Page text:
issuing a quarterly grade on agencies' year 2000
progress, gave the government an F in June.
Not only are many of the government's major
agencies behind, their pace seems to be slowing, he says.
Steps to Compliance
Upcoming milestones for government agencies racing to beat the millennium clock.
Milestones set by the Office of Management and Budget.
|Aug. 15 ||Quarterly report due from all major government agencies on year 2000 progress. |
|Sept. 30 ||Agencies must have completed system renovation. |
|Nov. 15 ||Quarterly progress report due. |
|Jan. 30 ||1999: Agencies must have completed system validation work. |
|Feb. 15 ||1999: Quarterly progress report due. |
|Mar. 31 ||1999: Agencies must have implemented year 2000 compliant systems. |
Yardeni Waves Year 2000 Flag
Edward Yardeni, chief economist at Deutsche Bank
Securities Inc., has caused a stir with his predictions about international readiness for the year 2000 software crisis.
Depending on who you talk to, he's either a year 2000 alarmist or one smart guy who will soon be saying, "I told you so." In his view, there is a 70 percent chance of a global recession because of fallout from the impending computer glitch.
Yardeni wants to see an international alliance funded with an emergency budget of $100 billion to deal with the problem. He also wants world leaders to adopt a plan to mandate a holiday for the first week of the new millennium.
It's hard to ignore his track record. Yardeni, who holds a Ph.D. in economics from Yale, was one of the first economists on Wall Street to predict the length and breadth of the market's current bull run.
After realizing last summer that much of Wall Street viewed the year 2000 problem as an investment opportunity rather than an impending crisis, he testified before Congress, grilled government and industry leaders and set up a Web site.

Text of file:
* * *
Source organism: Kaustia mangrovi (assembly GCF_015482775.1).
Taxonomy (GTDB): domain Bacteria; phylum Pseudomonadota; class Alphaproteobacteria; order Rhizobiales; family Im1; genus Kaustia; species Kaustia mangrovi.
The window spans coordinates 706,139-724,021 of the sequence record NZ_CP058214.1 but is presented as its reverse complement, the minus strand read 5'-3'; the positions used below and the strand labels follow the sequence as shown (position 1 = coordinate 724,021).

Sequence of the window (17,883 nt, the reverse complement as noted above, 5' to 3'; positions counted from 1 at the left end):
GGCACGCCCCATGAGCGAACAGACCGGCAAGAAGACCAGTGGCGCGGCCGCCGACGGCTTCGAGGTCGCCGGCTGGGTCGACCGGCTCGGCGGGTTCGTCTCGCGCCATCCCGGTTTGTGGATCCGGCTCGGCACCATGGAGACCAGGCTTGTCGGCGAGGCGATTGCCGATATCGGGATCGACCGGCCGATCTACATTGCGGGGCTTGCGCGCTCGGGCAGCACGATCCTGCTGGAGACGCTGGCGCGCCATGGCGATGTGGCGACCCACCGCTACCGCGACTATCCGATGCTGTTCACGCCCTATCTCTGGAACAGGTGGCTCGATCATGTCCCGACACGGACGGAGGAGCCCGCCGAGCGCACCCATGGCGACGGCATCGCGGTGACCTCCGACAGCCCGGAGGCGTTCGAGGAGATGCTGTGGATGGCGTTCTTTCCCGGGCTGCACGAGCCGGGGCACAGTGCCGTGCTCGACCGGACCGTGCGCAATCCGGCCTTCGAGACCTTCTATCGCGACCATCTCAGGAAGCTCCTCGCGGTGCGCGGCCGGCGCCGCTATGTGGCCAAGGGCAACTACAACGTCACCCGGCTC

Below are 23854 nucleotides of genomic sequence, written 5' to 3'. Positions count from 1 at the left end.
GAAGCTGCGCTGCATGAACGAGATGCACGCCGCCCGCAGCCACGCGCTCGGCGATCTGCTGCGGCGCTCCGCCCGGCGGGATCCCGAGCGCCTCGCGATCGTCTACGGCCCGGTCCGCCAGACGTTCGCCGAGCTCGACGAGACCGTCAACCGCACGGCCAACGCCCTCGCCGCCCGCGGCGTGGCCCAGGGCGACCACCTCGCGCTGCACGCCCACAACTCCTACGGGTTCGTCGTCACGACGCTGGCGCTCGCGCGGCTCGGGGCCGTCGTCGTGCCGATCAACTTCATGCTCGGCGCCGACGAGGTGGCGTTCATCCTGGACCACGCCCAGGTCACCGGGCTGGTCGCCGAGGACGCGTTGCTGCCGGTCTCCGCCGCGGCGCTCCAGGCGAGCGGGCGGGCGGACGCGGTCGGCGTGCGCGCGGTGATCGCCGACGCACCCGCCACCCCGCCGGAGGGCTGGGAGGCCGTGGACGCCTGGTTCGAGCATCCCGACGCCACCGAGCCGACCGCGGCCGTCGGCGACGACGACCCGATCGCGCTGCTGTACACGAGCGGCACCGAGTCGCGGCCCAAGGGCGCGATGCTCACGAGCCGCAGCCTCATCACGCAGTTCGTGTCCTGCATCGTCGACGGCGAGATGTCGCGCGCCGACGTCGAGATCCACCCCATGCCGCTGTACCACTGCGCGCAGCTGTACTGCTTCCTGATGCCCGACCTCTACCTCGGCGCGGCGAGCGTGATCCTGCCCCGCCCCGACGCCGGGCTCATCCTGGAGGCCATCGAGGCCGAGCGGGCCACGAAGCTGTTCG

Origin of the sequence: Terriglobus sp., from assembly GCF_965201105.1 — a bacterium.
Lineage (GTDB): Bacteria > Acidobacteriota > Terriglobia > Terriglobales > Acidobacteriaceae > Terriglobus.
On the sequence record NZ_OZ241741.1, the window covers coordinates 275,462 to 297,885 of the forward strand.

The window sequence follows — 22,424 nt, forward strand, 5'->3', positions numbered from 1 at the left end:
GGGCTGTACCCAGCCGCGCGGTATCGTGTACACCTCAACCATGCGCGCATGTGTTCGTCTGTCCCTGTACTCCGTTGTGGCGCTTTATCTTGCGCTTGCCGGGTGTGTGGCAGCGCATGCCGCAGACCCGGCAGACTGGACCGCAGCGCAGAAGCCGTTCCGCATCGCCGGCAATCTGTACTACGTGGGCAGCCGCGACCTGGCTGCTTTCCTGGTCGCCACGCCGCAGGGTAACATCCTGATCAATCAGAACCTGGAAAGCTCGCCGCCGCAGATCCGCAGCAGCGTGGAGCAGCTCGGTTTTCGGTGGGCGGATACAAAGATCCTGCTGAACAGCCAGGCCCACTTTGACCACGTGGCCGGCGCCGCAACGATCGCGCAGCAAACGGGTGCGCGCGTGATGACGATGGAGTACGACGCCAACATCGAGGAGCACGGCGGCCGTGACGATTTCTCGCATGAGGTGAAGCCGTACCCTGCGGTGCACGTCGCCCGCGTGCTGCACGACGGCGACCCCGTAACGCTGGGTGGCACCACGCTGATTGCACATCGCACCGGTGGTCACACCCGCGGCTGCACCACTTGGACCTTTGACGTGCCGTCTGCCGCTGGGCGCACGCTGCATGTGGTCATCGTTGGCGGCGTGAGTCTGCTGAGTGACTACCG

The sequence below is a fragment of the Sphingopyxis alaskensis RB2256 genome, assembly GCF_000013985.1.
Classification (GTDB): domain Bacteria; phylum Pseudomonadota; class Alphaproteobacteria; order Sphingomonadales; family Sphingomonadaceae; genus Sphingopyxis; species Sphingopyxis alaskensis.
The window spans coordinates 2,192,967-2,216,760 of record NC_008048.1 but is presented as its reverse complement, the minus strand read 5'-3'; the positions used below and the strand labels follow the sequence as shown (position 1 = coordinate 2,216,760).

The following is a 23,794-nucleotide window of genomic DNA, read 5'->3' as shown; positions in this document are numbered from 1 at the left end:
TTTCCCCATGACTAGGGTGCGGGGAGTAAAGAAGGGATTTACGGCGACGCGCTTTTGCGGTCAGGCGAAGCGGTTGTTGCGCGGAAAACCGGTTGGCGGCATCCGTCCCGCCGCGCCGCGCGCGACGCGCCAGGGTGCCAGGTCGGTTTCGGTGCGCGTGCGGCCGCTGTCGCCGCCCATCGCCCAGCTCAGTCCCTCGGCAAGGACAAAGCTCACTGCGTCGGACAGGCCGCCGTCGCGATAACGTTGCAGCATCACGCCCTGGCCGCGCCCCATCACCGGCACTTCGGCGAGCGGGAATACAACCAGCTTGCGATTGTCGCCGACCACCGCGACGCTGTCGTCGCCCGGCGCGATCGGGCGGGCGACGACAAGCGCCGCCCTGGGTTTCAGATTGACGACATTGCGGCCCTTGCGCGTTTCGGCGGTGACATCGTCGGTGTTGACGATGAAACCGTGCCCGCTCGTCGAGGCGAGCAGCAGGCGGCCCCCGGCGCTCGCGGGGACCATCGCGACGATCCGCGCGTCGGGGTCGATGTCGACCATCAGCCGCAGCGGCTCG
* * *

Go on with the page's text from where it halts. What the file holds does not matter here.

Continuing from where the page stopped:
Yardeni, 48, talked about his crusade in an interview with Washington Technology staff writer Richard McCaffery.
WT: Is your position too extreme?
Yardeni: With my position, the worst that can happen is nothing, in which case we made some preparations that weren't necessary and cost some money, and we can all breathe easy. But with so much at risk, I don't understand why we are going to go into this thing completely blind, unaware and unprepared.
Look, I'm not kidding myself. Nobody's going to adopt my strategic plan just because I said so. On the other hand, we need to think along these lines.
WT: You are now forecasting a global recession?
Yardeni: A wicked recession. Real gross domestic product could fall 5 percent from crest to trough over a 12-month to 24-month period starting in 1999.
WT: What exactly would cause the recession? A panic?
Yardeni: Whatever is going to fail is going to fail at exactly the same time. That's an unusual situation in human history. It could be a number of minor little failures or a few minor ones and one major one, but you have to be a naive optimist to believe there are going to be no failures. Inevitably, there are going to be some major disruptions. It's a domino effect.
WT: Will the year 2000 problem cause stock markets to tumble?
Yardeni: I'm looking for a 30 percent drop in the stock market, with a peak somewhere in 1999 and going into 2000.
WT: What did you think of President Clinton's July 14 speech about the issue?
Yardeni: It was extremely important because it legitimized the issue, especially with editors who have the ultimate say about what stories get written. We've since seen a huge increase in coverage. But it was a small step for mankind when what we need is a giant leap. In many ways, it's way too little, way too late.
WT: Was the message weak?
Yardeni: We really need the involvement and leadership of the president. He's appointed John Koskinen [chairman of the President's Year 2000 Conversion Council], who is doing a great job but whose role is somewhat limited.